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Daji Sani in Yola
The Adamawa State Governor, Mr. Ahmadu Umaru Fintiri, has expressed delight to host the 81st Joint Consultative Committee on Education (JCCE) in the state to discuss critical issues that would provide security for Nigerian schools in the middle of the current insecurity bedeviling the nation.
Fintiri made the disclosure yesterday at a five-day meeting of the 81st JCCE held in Yola, the Adamawa State capital.
He said: “It is an honour to be with all the participants and critical stakeholders in the education sector in Nigeria.
“The theme of the 81st conference of the Joint Consultative Committee on Education (JCCE) which is: “Strengthening of Security and Safety in Nigerian Schools for the Achievement of Education 2030 Agenda,” is not only apt, but wouldn’t have come at any better time than now.”
Fintiri, who was represented by the State’s Deputy Governor, Mr. Crowther Seth, said this was coming at the time when the school system is endangered; when parents and guardians are worried over the plight of their children in schools due to the fear of unsafe learning environment.
“When even the children are perpetually enveloped by apprehension attendant upon by daily tale of insecurity in the land; no doubt, a forum for charting the cause for strengthening the security and safety of our schools is an opportunity,” he said.
Meanwhile Fintiri said his administration has long realised how important it is to reposition the state’s school system.
“For us, there’s direct correlation between a safe, secure and conducive learning environment and an efficient education system and human capital development which occupies a central place in our 11 Point Agenda.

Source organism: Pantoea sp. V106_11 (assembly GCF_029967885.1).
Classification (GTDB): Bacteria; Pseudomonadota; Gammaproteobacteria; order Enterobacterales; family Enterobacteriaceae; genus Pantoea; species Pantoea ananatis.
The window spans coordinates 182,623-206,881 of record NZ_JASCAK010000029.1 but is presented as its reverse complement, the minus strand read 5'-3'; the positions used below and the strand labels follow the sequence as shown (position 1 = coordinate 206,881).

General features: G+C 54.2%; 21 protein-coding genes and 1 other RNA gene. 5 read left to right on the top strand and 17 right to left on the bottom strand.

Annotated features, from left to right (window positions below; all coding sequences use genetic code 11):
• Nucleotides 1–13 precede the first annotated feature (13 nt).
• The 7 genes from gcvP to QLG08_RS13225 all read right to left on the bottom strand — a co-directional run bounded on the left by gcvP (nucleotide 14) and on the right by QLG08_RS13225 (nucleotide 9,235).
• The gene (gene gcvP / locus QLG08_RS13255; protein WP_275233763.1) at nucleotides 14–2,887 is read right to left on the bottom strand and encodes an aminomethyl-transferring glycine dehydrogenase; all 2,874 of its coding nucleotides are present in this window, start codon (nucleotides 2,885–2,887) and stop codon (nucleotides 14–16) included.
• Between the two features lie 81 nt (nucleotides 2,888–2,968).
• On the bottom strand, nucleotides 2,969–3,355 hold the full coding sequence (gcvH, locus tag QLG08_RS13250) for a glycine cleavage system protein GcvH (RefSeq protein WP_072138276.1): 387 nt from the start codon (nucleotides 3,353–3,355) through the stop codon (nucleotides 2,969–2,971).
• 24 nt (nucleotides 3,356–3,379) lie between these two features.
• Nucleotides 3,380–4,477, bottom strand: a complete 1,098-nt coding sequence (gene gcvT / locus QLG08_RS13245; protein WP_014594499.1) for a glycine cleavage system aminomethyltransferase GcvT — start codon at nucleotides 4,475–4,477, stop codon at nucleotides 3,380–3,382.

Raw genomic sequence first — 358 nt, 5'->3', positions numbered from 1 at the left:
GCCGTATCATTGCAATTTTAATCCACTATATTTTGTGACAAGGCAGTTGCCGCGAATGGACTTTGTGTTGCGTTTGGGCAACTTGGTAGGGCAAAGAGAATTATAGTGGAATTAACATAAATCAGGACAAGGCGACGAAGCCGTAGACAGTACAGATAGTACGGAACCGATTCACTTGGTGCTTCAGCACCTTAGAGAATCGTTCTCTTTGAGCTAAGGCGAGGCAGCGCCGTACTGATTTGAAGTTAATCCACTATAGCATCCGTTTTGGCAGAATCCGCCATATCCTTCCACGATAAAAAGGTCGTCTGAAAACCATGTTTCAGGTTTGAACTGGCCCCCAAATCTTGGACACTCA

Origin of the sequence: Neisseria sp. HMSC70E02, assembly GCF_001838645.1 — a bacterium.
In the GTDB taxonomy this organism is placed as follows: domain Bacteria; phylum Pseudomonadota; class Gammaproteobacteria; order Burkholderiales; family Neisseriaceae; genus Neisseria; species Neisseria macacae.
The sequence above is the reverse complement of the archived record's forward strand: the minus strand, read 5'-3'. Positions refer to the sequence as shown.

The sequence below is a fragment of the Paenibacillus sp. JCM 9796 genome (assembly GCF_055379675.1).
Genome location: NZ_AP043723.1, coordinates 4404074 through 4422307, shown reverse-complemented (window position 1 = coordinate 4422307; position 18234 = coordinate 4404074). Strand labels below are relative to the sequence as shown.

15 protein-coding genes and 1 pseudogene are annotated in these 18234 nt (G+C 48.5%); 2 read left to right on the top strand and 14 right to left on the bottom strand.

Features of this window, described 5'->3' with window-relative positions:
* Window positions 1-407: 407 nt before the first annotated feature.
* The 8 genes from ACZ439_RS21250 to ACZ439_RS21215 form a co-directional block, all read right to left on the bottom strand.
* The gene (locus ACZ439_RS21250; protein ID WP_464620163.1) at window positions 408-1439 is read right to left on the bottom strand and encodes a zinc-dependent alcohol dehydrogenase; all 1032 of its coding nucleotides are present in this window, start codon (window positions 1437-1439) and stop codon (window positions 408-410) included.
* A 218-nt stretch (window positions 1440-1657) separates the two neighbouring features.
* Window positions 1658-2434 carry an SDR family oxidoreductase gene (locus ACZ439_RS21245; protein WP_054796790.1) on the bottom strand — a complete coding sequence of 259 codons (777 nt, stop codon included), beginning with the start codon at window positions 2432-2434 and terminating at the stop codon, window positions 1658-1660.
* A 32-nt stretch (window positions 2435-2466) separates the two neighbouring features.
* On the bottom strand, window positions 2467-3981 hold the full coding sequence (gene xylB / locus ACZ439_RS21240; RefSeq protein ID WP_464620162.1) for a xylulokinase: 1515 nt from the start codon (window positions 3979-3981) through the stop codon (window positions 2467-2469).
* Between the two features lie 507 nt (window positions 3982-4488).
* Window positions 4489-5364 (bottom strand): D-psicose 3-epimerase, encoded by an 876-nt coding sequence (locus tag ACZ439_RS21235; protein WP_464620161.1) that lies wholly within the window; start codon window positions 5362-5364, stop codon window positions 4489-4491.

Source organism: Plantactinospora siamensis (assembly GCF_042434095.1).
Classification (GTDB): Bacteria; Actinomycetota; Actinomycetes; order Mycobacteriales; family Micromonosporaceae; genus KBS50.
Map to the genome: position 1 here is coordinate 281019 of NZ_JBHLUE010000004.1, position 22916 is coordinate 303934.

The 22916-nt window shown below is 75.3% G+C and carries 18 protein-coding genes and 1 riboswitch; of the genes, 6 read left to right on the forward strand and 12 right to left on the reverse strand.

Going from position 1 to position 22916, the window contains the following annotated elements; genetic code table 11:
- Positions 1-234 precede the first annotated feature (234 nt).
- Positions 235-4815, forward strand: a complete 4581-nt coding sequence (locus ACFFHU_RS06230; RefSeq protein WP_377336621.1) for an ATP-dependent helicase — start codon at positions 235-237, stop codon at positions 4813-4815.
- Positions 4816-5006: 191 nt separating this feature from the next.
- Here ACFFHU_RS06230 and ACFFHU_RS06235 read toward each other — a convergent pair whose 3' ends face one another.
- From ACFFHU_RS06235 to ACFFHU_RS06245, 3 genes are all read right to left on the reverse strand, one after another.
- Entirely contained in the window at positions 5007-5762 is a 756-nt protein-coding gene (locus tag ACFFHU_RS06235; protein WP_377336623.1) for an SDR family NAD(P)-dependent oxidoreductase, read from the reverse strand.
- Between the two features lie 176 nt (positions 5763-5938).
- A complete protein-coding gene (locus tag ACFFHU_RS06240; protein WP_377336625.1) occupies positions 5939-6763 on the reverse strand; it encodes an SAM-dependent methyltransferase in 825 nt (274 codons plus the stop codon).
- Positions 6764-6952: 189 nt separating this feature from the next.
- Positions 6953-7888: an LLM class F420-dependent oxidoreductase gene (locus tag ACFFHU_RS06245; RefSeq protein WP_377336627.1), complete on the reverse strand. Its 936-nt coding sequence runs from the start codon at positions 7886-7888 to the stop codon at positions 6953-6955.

“It is indeed our duty to ensure that no life is lost while teaching or learning and no teaching or learning process is impaired due to psychological upset imposed by fear.
“While government has a duty to carry on the responsibilities of the provision of the required infrastructure, I must add that we all have vital roles to play: school managers, facilitators, teachers, administrators, role models, parents and guardians have to play these roles responsibly.
“It is indeed, one thing, to secure the schools from external aggression and an entirely, different thing, to keep the schools safe from internal vulnerabilities.
“On this note, I want to thank the Federal Ministry of Education, for giving Adamawa State the privilege to host 81st Conference.
“I am indeed optimistic that your deliberations would not only be fruitful in charting a more productive cause for safe school system but might ignite a whole ingenious thought process for conducive learning environment and indeed the entire reform of the education sector in Nigeria,” he said.
Also, the Permanent Secretary, Federal Ministry of Education, Mr. Andrew David Adejo, observed the need to remove the opportunities for children to be exposed to habits that will fuel insecurity in order to address the current security challenges in schools.
Adejo said: “In other words, we need to address issues of drug use, putting an eye on the kind of books they read and films they watch, appropriate mentoring for our wards and children and reviving the age-old African culture that ‘every child belongs to the community’ that is responsible for making majority of us here who we are today.”
He urged Nigerian to begin to take full advantage of all the opportunities presented to them by the federal and state government, Non-Governmental Organisations (NGOs), development partners and relevant stakeholders.